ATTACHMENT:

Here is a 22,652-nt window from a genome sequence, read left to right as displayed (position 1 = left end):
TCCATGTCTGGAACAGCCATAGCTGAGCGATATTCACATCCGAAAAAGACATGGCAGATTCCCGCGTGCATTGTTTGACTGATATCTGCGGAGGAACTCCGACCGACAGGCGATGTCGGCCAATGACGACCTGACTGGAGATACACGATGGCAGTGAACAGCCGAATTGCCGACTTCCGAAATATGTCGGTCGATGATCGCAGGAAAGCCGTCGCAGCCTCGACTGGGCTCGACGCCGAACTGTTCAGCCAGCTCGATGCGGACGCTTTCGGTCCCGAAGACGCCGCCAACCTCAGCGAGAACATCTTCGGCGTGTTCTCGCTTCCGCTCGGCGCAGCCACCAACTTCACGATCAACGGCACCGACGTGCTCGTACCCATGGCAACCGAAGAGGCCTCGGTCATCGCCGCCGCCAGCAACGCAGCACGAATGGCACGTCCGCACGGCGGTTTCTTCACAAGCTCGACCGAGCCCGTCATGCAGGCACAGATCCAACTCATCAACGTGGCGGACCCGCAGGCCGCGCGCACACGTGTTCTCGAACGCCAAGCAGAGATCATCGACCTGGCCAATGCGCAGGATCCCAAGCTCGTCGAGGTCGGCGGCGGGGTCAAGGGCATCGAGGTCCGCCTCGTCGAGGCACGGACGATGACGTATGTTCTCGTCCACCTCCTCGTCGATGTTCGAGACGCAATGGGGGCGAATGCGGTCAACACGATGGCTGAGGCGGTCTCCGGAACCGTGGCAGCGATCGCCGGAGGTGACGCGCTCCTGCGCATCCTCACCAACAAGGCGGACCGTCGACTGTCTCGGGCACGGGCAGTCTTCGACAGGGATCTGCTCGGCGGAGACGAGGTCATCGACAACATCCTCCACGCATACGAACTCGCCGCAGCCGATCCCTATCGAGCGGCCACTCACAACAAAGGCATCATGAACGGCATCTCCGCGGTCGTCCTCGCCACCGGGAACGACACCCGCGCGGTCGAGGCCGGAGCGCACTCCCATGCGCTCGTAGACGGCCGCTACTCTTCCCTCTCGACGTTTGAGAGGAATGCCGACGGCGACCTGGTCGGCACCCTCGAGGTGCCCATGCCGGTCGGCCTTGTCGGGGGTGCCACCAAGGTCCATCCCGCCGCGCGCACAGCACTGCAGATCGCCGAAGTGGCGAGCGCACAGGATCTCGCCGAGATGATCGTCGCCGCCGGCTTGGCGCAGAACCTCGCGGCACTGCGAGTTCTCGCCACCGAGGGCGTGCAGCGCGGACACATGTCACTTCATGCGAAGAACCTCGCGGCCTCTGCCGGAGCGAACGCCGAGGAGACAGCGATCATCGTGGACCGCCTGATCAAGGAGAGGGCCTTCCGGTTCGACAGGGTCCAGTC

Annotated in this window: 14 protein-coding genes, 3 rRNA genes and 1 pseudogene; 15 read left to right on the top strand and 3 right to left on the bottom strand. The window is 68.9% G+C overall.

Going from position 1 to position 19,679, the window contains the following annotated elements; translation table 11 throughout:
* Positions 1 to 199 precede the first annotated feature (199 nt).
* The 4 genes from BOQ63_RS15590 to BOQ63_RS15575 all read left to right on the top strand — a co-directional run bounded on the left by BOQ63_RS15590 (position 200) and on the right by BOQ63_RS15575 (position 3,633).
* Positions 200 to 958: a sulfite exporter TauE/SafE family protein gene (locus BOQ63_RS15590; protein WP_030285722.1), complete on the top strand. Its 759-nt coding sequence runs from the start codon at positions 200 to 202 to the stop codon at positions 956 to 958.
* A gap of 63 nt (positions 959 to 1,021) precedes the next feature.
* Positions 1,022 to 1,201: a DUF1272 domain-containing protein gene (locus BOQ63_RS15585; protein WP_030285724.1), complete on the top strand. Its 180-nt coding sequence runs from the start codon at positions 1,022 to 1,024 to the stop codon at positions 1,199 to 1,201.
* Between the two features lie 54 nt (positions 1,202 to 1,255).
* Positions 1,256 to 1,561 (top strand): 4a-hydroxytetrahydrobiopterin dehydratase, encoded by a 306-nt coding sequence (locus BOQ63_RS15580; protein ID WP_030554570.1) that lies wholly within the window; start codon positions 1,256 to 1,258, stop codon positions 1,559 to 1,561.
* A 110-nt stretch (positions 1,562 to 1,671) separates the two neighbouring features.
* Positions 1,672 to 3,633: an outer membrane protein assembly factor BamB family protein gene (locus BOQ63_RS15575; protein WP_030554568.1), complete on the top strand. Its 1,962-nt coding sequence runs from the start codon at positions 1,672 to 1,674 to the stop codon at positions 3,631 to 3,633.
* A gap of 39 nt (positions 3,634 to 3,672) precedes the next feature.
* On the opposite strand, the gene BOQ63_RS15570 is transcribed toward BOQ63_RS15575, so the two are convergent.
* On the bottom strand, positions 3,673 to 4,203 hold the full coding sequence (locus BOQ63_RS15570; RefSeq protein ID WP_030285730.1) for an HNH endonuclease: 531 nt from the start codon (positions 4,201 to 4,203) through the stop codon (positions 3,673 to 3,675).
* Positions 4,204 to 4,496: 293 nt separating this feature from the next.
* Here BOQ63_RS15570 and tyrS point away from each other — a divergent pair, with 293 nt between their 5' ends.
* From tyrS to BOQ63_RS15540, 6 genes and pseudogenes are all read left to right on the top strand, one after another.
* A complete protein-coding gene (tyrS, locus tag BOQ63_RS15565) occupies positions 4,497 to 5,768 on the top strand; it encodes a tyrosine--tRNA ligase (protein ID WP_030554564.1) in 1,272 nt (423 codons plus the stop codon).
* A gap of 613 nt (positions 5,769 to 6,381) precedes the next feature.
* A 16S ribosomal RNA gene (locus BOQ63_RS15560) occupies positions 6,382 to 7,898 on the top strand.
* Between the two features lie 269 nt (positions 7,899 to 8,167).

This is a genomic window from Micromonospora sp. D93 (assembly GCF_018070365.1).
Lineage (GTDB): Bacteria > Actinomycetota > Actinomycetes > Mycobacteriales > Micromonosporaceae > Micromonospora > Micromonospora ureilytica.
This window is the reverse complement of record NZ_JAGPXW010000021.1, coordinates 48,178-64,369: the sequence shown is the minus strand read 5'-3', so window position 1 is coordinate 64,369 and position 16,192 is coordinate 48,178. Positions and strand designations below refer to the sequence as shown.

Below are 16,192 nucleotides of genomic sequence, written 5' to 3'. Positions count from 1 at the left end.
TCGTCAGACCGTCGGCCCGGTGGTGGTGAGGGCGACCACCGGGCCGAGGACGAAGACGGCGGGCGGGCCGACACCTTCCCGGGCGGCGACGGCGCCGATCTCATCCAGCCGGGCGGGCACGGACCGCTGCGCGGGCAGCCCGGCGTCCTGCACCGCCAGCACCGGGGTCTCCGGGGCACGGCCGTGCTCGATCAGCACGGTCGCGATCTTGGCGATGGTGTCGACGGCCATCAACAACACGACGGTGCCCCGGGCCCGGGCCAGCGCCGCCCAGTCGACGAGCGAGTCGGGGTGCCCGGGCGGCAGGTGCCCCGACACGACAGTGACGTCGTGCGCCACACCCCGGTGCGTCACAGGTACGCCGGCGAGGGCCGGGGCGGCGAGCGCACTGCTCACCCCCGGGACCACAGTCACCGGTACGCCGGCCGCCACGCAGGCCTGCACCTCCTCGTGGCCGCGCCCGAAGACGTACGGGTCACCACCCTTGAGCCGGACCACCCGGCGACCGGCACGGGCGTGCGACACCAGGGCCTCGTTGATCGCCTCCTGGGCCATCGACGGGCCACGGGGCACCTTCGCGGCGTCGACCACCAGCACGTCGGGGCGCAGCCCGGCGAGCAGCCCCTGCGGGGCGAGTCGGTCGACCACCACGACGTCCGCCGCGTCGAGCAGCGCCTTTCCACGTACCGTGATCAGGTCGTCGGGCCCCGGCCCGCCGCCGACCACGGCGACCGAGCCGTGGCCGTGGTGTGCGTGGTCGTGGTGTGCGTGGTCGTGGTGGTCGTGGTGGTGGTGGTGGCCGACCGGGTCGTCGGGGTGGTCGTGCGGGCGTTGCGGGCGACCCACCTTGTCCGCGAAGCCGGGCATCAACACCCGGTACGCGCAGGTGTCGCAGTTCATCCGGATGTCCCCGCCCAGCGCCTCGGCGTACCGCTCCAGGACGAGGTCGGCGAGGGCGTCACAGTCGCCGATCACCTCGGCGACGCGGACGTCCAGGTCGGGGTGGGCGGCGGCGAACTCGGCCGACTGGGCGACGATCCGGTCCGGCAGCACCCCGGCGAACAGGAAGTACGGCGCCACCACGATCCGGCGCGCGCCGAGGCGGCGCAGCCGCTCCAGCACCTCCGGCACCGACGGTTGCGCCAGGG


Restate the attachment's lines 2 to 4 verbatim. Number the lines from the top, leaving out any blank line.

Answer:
TCCATGTCTGGAACAGCCATAGCTGAGCGATATTCACATCCGAAAAAGACATGGCAGATTCCCGCGTGCATTGTTTGACTGATATCTGCGGAGGAACTCCGACCGACAGGCGATGTCGGCCAATGACGACCTGACTGGAGATACACGATGGCAGTGAACAGCCGAATTGCCGACTTCCGAAATATGTCGGTCGATGATCGCAGGAAAGCCGTCGCAGCCTCGACTGGGCTCGACGCCGAACTGTTCAGCCAGCTCGATGCGGACGCTTTCGGTCCCGAAGACGCCGCCAACCTCAGCGAGAACATCTTCGGCGTGTTCTCGCTTCCGCTCGGCGCAGCCACCAACTTCACGATCAACGGCACCGACGTGCTCGTACCCATGGCAACCGAAGAGGCCTCGGTCATCGCCGCCGCCAGCAACGCAGCACGAATGGCACGTCCGCACGGCGGTTTCTTCACAAGCTCGACCGAGCCCGTCATGCAGGCACAGATCCAACTCATCAACGTGGCGGACCCGCAGGCCGCGCGCACACGTGTTCTCGAACGCCAAGCAGAGATCATCGACCTGGCCAATGCGCAGGATCCCAAGCTCGTCGAGGTCGGCGGCGGGGTCAAGGGCATCGAGGTCCGCCTCGTCGAGGCACGGACGATGACGTATGTTCTCGTCCACCTCCTCGTCGATGTTCGAGACGCAATGGGGGCGAATGCGGTCAACACGATGGCTGAGGCGGTCTCCGGAACCGTGGCAGCGATCGCCGGAGGTGACGCGCTCCTGCGCATCCTCACCAACAAGGCGGACCGTCGACTGTCTCGGGCACGGGCAGTCTTCGACAGGGATCTGCTCGGCGGAGACGAGGTCATCGACAACATCCTCCACGCATACGAACTCGCCGCAGCCGATCCCTATCGAGCGGCCACTCACAACAAAGGCATCATGAACGGCATCTCCGCGGTCGTCCTCGCCACCGGGAACGACACCCGCGCGGTCGAGGCCGGAGCGCACTCCCATGCGCTCGTAGACGGCCGCTACTCTTCCCTCTCGACGTTTGAGAGGAATGCCGACGGCGACCTGGTCGGCACCCTCGAGGTGCCCATGCCGGTCGGCCTTGTCGGGGGTGCCACCAAGGTCCATCCCGCCGCGCGCACAGCACTGCAGATCGCCGAAGTGGCGAGCGCACAGGATCTCGCCGAGATGATCGTCGCCGCCGGCTTGGCGCAGAACCTCGCGGCACTGCGAGTTCTCGCCACCGAGGGCGTGCAGCGCGGACACATGTCACTTCATGCGAAGAACCTCGCGGCCTCTGCCGGAGCGAACGCCGAGGAGACAGCGATCATCGTGGACCGCCTGATCAAGGAGAGGGCCTTCCGGTTCGACAGGGTCCAGTC

Annotated in this window: 14 protein-coding genes, 3 rRNA genes and 1 pseudogene; 15 read left to right on the top strand and 3 right to left on the bottom strand. The window is 68.9% G+C overall.

Going from position 1 to position 19,679, the window contains the following annotated elements; translation table 11 throughout: